AT&T is wrong.

As an avid iPhone user, I have had to put up with AT&T and their relatively lousy service for about a year now. My first iPhone was jailbroken and unlocked on the T-Mobile network, and it worked really well, despite the workarounds I had to implement to get it to full functionality. The iPhone really is a wonderful device, and even the first version handled the network switch like a champ. Furthermore, T-Mobile would consistently go the extra mile and support a phone that wasn’t even exclusive to them. They were awesome.

Now that I’ve had to deal with AT&T for a year, I realize how bad their service really is. There are so many points during my travels through dense urban environments at which I lose service or drop calls that I’ve resorted to communicating almost exclusively through text messages when I’m in those situations. Data is almost impossible. I’m upset by that. I have a premium device and I’m paying premium dollars for service that is *SURPRISE* not premium.

This latest move by AT&T? Completely asinine. Apparently, AT&T hates their customers. This is purely, PURELY motivated by greed. That’s it. Their decision is made on history. HISTORY. Not innovation, imagination, or forward-thinking. History. Hey, Randall. Try driving down the street only looking in the rear-view mirror. You’re going to crash. You know why? Because you’re making stupid decisions for the FUTURE based on what’s behind you. But wait…for YOU, this is a GREAT decision, because it happens on the verge of the introduction of a brand-new device with a brand-new operating system that could allow said device to, in theory, slurp up data 24/7.

I bet you started drooling when you started imagining all the brand-new yachts you were going to buy with all that money you were going to make, you turd. This is a statement that says, “Our customer satisfaction doesn’t matter to us. We want money, plain and simple.”

Let’s do an experiment, though. Let’s assume that you’re actually making this decision based on data usage history, and that it’s better for the customer. I’m going to clarify a few things just so we’re on the same page.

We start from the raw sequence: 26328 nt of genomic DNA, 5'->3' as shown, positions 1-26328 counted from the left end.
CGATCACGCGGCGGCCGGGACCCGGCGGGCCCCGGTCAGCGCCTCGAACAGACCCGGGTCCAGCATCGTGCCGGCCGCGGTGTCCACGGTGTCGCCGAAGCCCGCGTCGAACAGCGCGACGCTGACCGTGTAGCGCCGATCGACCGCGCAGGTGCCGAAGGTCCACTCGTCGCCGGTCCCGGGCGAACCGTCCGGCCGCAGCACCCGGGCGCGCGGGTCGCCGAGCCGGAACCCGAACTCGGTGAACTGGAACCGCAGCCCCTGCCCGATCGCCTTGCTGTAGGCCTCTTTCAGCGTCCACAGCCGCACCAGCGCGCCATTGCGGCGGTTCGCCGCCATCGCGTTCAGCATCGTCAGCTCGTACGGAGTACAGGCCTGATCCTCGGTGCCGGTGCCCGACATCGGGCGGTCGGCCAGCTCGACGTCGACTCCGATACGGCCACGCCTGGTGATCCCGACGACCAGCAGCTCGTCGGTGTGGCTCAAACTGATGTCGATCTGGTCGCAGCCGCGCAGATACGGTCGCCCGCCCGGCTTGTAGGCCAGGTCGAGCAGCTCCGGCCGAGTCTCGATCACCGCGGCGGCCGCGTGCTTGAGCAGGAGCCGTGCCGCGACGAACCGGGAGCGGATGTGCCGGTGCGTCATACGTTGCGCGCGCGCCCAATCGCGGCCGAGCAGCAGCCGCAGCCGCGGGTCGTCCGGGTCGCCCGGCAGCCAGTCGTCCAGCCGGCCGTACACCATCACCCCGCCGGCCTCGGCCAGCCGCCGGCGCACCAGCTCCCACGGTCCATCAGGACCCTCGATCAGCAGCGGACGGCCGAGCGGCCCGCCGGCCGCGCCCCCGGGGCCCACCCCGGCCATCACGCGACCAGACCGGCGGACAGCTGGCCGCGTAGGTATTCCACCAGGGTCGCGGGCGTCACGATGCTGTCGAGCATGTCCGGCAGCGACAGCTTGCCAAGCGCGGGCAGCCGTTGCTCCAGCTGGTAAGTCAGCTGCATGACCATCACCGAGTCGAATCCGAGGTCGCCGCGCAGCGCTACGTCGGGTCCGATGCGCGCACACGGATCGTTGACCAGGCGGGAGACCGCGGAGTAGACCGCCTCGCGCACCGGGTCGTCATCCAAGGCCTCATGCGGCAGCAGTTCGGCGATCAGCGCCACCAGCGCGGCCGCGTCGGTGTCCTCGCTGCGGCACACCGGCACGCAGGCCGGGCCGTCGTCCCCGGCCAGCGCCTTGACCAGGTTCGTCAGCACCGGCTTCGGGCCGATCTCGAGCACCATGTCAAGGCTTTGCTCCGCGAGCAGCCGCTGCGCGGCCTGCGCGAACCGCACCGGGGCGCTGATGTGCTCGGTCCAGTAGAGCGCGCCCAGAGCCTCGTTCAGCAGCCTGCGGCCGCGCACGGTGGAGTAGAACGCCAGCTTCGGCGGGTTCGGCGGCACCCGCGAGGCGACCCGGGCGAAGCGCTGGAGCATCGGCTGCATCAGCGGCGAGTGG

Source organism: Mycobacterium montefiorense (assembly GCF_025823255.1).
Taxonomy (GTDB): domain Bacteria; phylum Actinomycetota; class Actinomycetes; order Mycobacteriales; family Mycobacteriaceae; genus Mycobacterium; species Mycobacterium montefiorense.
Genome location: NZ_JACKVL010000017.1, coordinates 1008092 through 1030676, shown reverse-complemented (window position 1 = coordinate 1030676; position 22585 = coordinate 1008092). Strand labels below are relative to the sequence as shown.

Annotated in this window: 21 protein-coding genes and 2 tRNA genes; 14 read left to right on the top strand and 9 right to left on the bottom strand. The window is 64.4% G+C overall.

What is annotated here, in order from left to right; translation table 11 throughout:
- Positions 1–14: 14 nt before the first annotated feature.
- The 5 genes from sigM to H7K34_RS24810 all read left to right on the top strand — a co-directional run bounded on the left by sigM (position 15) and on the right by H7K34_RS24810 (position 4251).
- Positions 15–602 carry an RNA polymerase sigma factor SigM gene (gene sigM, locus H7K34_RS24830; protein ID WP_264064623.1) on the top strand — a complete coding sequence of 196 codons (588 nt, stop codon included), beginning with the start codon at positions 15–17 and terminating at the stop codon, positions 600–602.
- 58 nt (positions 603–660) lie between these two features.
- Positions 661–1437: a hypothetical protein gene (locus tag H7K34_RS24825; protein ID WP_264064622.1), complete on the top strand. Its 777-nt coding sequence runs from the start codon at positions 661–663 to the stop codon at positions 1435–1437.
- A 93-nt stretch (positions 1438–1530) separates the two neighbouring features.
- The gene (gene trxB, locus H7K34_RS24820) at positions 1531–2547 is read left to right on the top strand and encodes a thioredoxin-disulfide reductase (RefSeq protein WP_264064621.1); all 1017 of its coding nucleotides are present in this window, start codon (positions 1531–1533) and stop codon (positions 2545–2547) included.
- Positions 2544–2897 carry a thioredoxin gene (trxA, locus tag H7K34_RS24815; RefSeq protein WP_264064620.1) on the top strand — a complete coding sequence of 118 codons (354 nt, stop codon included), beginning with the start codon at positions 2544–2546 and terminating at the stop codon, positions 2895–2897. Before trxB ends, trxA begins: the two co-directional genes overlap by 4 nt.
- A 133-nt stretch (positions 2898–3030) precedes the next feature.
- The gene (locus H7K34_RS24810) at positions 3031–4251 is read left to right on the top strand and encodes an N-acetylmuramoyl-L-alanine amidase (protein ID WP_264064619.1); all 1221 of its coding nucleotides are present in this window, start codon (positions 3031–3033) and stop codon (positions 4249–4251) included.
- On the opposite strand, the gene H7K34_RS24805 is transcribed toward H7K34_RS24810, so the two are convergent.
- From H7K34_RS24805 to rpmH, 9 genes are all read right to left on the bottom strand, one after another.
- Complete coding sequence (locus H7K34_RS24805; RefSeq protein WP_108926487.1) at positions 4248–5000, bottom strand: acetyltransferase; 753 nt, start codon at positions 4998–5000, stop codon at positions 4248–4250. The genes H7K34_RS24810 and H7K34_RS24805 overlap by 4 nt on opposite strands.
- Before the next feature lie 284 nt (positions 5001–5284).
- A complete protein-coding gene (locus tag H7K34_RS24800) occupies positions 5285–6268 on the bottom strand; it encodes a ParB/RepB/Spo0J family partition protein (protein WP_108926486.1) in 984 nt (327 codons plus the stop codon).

People with unlimited data plans are not using that much data, and most use less than 200MB each month, right? Even people who do use a lot of data are using less than 2GB, from what I understand. So they’re not really taxing the network. They’re not. I mean…that’s basically what you’re saying, right? Just because someone has access to “unlimited” data doesn’t mean they’re using it. Again, they’re not taxing the network. So why cap the data? There’s almost no reason…unless you’re a greedy pig.

You know what I’d wager? I’d wager that Netflix and Hulu both magically release their apps to coincide with the 4.0 OS release. And I’d wager that AT&T signs a bunch of people up with capped data. I’d also bet that people start streaming the bejeezus out of Pandora and last.fm and Slacker Radio. I think they’ll start using things like Air Video twice as much, and AT&T will be laughing all the way to the bank.

AT&T knows that people are using more and more data every day, and they see that as an opportunity to hold a gun to your face and rob you blind. They WILL take advantage of people.

June 7th will be a sad day for the wireless marketplace in the US.

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